Overseas Bank (IOB; established 1937) is a major bank based in Chennai (Madras), with 1,400 domestic branches and six branches overseas. Indian Overseas Bank has an ISO certified inhouse Information Technology department, which has developed the software that 900 branches use to provide online banking to customers; the bank has a target to expand online banking to 1200 branches by the end of financial year 2007-08. IOB also has a network of about 500 ATMs all over India and IOB’s International VISA Debit Card is accepted at all ATMs belonging to the Cash Tree and NFS networks.
IOB offers internet Banking (E-See Banking) and is one of the banks that the Govt. of India has approved for online payment of taxes.
1937: Shri. M. Ct. M. Chidambaram Chettyar establishes the Indian Overseas Bank (IOB) to encourage overseas banking and foreign exchange operations. IOB started up simultaneously at three branches, one each in Karaikudi, Madras (Chennai) and Rangoon (Yangon). It then quickly opened a branch in Penang and another in Singapore.
The bank served the Nattukottai Chettiars, who were a mercantile class that at the time had spread from Chettinad in Tamil Nadu state to Ceylon (Sri Lanka), Burma (Myanmar), Malaya, Singapore, Java, Sumatra, and Saigon.
As a result, from the beginning IOB specialized in foreign exchange and overseas banking (see below).
1960s: The banking sector in India was consolidating by the merger of weak private sector banks with the stronger ones; IOB absorbed five banks, including Kulitali Bank (est. 1933).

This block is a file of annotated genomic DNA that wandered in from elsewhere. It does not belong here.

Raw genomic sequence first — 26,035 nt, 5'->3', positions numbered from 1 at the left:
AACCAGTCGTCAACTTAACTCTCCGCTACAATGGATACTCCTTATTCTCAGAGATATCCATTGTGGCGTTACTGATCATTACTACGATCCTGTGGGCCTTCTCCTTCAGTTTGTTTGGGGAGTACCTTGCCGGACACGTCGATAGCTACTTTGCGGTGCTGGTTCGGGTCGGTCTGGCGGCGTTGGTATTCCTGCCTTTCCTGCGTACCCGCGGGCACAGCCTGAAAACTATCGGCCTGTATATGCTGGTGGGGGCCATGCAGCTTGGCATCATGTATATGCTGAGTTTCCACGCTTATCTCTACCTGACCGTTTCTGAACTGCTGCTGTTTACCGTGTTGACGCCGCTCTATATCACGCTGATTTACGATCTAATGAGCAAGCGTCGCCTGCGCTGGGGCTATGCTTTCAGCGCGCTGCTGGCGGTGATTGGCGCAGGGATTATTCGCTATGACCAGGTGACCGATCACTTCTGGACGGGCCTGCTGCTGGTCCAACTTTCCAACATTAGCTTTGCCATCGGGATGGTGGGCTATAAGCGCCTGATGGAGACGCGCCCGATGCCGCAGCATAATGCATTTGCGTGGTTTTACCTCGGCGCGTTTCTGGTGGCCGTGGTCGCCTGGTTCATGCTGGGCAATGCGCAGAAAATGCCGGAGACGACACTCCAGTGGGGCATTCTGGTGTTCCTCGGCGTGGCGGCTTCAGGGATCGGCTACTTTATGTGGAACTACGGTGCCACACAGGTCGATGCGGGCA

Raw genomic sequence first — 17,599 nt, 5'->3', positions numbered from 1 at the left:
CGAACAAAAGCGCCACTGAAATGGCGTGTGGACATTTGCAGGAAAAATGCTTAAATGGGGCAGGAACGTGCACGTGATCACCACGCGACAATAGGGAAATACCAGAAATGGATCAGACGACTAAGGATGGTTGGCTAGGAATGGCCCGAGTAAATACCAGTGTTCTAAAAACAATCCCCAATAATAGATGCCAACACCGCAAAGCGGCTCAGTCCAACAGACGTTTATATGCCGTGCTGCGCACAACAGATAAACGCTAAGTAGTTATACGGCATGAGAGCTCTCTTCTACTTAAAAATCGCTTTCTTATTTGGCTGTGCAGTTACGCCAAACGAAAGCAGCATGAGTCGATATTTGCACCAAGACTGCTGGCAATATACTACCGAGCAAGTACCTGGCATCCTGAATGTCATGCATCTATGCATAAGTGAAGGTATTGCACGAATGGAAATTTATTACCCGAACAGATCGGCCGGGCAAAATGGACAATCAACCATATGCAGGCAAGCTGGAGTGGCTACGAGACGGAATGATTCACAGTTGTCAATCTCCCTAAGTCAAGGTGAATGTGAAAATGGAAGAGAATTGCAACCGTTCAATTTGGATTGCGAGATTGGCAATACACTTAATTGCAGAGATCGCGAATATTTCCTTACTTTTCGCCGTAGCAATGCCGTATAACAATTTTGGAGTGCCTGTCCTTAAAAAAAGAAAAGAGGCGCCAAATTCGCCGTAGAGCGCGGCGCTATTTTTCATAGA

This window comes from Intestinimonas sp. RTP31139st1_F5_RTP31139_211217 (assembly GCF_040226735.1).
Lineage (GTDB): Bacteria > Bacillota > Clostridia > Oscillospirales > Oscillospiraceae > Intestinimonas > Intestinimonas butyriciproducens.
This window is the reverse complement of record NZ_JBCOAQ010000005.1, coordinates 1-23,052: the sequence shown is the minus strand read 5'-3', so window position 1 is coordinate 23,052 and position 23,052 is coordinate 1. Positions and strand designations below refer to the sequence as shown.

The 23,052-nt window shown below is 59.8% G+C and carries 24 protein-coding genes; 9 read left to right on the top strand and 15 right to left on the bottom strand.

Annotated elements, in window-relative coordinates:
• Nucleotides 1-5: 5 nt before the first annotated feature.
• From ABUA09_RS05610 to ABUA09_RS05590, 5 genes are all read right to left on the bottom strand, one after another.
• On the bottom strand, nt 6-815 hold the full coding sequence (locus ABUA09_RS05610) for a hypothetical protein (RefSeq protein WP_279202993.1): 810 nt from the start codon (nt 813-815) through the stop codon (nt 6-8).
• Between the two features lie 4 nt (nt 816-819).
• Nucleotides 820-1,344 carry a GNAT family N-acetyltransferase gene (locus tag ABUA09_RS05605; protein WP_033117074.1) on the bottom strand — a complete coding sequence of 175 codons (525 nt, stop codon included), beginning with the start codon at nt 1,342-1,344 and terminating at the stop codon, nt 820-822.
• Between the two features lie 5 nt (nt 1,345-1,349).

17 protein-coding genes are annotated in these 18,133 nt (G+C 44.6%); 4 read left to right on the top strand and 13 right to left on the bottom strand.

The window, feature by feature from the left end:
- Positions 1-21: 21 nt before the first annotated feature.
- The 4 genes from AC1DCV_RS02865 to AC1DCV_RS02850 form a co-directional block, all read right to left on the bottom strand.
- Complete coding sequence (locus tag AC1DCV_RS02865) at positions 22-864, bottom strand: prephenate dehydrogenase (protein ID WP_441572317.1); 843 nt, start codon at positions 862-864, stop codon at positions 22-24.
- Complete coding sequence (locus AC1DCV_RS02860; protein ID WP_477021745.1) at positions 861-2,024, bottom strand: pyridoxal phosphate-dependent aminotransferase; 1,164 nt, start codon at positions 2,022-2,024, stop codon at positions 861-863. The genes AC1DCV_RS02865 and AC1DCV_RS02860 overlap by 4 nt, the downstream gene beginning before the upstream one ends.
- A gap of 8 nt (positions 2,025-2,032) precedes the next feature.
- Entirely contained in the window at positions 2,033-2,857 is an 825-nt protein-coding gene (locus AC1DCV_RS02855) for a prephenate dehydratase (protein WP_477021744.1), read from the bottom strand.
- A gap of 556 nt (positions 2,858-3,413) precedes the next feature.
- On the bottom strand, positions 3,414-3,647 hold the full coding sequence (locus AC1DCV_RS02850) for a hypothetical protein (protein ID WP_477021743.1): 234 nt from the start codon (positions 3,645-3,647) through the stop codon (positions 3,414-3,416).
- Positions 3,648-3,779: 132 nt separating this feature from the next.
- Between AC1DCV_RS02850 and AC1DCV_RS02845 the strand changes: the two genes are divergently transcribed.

1969: The Government of India nationalized IOB. At one point, probably before nationalization, IOB had twenty of its eighty branches located overseas. After nationalization it, like all the nationalized banks, turned inward, emphasizing the opening of branches in rural India.
1988-89: IOB acquired Bank of Tamil Nadu in a rescue. 2000: IOB engaged in an initial public offering (IPO) that brought the government’s share in the bank’s equity down to 75%. International expansion
1937-38: As mentioned above, IOB was international from its inception with branches in Rangoon, Penang, and Singapore.
1941: IOB opened a branch in Malaya that presumably closed almost immediately because of the war.
1946: IOB opened a branch in Ceylon.
1947: IOB opened a branch in Bangkok and re-opened others. • 1948: United Commercial Bank (see below) opened a branch in Malaya.
1949: IOB opened a branch in Bangkok. 1963: The Burmese government nationalized IOB’s branch in Rangoon.
1973: IOB, Indian Bank and United Commercial Bank established United Asian Bank Berhad in Malaysia. (Indian Bank had been operating in Malaysia since 1941 and United Commercial Bank Limited had been operating there since 1948. ) The banks set up United Asian to comply with the Banking Law in Malaysia, which prohibited foreign government banks from operating in the country. Also, IOB and six Indian private banks established Bharat Overseas Bank as a Chennai-based private bank to take over IOB’s Bangkok branch. 1977: IOB opened a branch in Seoul.
1979: IOB opened a Foreign Currency Banking Unit in Colombo, Sri Lanka.
1992: Bank of Commerce (BOC), a Malaysian bank, acquired United Asian Bank (UAB).